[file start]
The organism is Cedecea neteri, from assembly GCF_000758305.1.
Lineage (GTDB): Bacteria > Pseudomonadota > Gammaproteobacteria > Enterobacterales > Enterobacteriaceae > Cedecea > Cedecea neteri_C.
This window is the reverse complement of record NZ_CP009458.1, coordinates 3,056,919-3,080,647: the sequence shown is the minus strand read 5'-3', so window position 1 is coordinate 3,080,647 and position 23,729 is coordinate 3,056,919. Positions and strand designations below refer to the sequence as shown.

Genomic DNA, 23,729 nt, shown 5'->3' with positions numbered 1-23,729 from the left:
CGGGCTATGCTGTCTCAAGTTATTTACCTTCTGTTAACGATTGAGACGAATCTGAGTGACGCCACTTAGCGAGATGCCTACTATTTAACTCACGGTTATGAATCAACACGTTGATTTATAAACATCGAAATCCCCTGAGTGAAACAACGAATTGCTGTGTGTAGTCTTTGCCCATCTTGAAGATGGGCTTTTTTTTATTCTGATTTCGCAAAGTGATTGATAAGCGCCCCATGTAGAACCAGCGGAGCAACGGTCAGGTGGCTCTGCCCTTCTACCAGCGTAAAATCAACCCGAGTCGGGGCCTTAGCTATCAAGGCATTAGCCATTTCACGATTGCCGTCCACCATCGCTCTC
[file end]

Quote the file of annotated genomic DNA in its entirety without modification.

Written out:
The organism is Cedecea neteri, from assembly GCF_000758305.1.
Lineage (GTDB): Bacteria > Pseudomonadota > Gammaproteobacteria > Enterobacterales > Enterobacteriaceae > Cedecea > Cedecea neteri_C.
This window is the reverse complement of record NZ_CP009458.1, coordinates 3,056,919-3,080,647: the sequence shown is the minus strand read 5'-3', so window position 1 is coordinate 3,080,647 and position 23,729 is coordinate 3,056,919. Positions and strand designations below refer to the sequence as shown.

Genomic DNA, 23,729 nt, shown 5'->3' with positions numbered 1-23,729 from the left:
CGGGCTATGCTGTCTCAAGTTATTTACCTTCTGTTAACGATTGAGACGAATCTGAGTGACGCCACTTAGCGAGATGCCTACTATTTAACTCACGGTTATGAATCAACACGTTGATTTATAAACATCGAAATCCCCTGAGTGAAACAACGAATTGCTGTGTGTAGTCTTTGCCCATCTTGAAGATGGGCTTTTTTTTATTCTGATTTCGCAAAGTGATTGATAAGCGCCCCATGTAGAACCAGCGGAGCAACGGTCAGGTGGCTCTGCCCTTCTACCAGCGTAAAATCAACCCGAGTCGGGGCCTTAGCTATCAAGGCATTAGCCATTTCACGATTGCCGTCCACCATCGCTCTC